Varignon’s Theorem

Yesterday Patrick Honner posted a nice illustration of Varignon’s Theorem by one of his students:

It is particularly fun to move the points around to form a non-convex quadrilateral and see that the midpoints still form a parallelogram.

As with many advanced concepts in geometry, my introduction to Varignon’s theorem came from Geometry Revisited by Coxeter and Greitzer. I remember the theorem partially because of the lovely introductory statement in the book:

“The following theorem is so simple that one is surprised to find its date of publication to be as late as 1731. It is due to Pierre Varignon (1654 – 1722).

Theorem 3.11. The figure formed when the midpoints of the sides of a quadrangle are joined in order is a parallelogram, and its area is half that of the quadrangle.

The chapter also presents three other wonderful theorems and some super problems including this one:

“1. [Show that] the perimeter of the Varignon parallelogram equals the sum of the diagonals of the original quadrangle.”

So, this special parallelogram has some really interesting properties!

As a fun follow up this morning, my older son was working on some problems from the 2006 AMC 8. Looking over the test I noticed that problem #5 was a simple example of Varignon’s theorem:

Problem #5 from the 2006 AMC 8

I chose a different problem to go through with my older son, but thought my younger son would like this one. It was a challenge, but he eventually was able to work through it. It is kind of fun to think of this basic problem as one that opens the door to this beautiful theorem.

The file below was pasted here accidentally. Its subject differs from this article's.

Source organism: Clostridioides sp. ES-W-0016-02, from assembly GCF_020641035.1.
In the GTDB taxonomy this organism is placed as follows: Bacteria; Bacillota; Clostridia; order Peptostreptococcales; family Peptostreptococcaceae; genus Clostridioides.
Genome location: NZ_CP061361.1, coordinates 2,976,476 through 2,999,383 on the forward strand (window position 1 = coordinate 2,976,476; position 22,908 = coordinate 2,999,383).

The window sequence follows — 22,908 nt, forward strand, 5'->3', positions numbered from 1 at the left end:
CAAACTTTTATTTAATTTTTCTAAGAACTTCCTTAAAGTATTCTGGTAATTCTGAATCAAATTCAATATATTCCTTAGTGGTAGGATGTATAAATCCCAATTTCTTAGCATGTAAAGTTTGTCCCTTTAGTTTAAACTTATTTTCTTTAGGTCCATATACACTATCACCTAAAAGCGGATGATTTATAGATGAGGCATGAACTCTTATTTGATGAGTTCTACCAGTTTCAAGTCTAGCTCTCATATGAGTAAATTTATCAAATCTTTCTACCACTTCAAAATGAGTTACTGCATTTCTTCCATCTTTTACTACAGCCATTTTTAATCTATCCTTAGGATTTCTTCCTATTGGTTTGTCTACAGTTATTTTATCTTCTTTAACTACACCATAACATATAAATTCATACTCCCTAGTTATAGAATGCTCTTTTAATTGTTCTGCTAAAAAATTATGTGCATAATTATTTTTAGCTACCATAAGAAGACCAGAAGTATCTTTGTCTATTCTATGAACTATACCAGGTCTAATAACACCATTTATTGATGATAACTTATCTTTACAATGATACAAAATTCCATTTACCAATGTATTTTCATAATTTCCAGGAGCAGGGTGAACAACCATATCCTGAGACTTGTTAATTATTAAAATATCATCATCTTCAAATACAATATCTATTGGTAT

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A question from Tracy Johnston Zager that caught my eye

I saw an interesting question from Tracy Johnston Zager on twitter tonight. Unfortunately twitter isn’t cooperating with me right this second and I’m having trouble linking to all of the tweets (ARRGH!!!!), so I’ll have to summarize because I’m trying to get to be early tonight.

The conversation went along these lines:

Tracy was in a classroom working on a game similar to Nim. On each turn of the game a player can add either 1, 2, or 3 blocks to a pile. The player who adds the 10th block loses (or maybe wins, I forgot this detail, but luckily it doesn’t matter for purposes of this post).

The one tweet I can get to link are some of the “notice and wonder” questions that the students had:

The question that caught my eye was about the students’ questions about the actual pieces used to play the game. I’m paraphrasing, but the question from Tracy as I understood it was essentially – there’s not really that much math behind the questions about the game pieces, so is it productive to talk about those questions in a math class?

I thought that addressing those questions might be interesting, but I’m also a terrible judge as to what will be interesting, so I decided to talk about those ideas with my younger son (a 4th grader).

Here’s how the conversation went.

First I introduced the game and we played a few rounds (just 2 min here – the rounds go quick!):

 

Second – I asked him if he thought the game would change if we played with yellow blocks instead of orange blocks. He thinks that the game will not really change, but importantly for this blog post he does not appear to think this is a silly question:

 

Finally, I asked him what would change if we played with Lego mini-figures rather than blocks. Again, he thinks the game will not change.

Then I asked him what *would* change the game and something really cool happened!

 

It was an incredibly lucky break that the conversation about what would change the game led to my son figuring out how to solve a new game. But, even without that fun ending, I think talking about what would change the game and what wouldn’t change it was productive.

I can definitely believe that a kid would have questions about the game pieces and wonder if changing the pieces would change the game. In my mind it is similar to a kid learning algebra wondering if the way you solve an equation like 3x + 1 = 5 is the same way you solve an equation like \pi x + 1 = 5.

Anyway, I’m glad I tried out the question with my son – it was interesting to hear his thoughts 🙂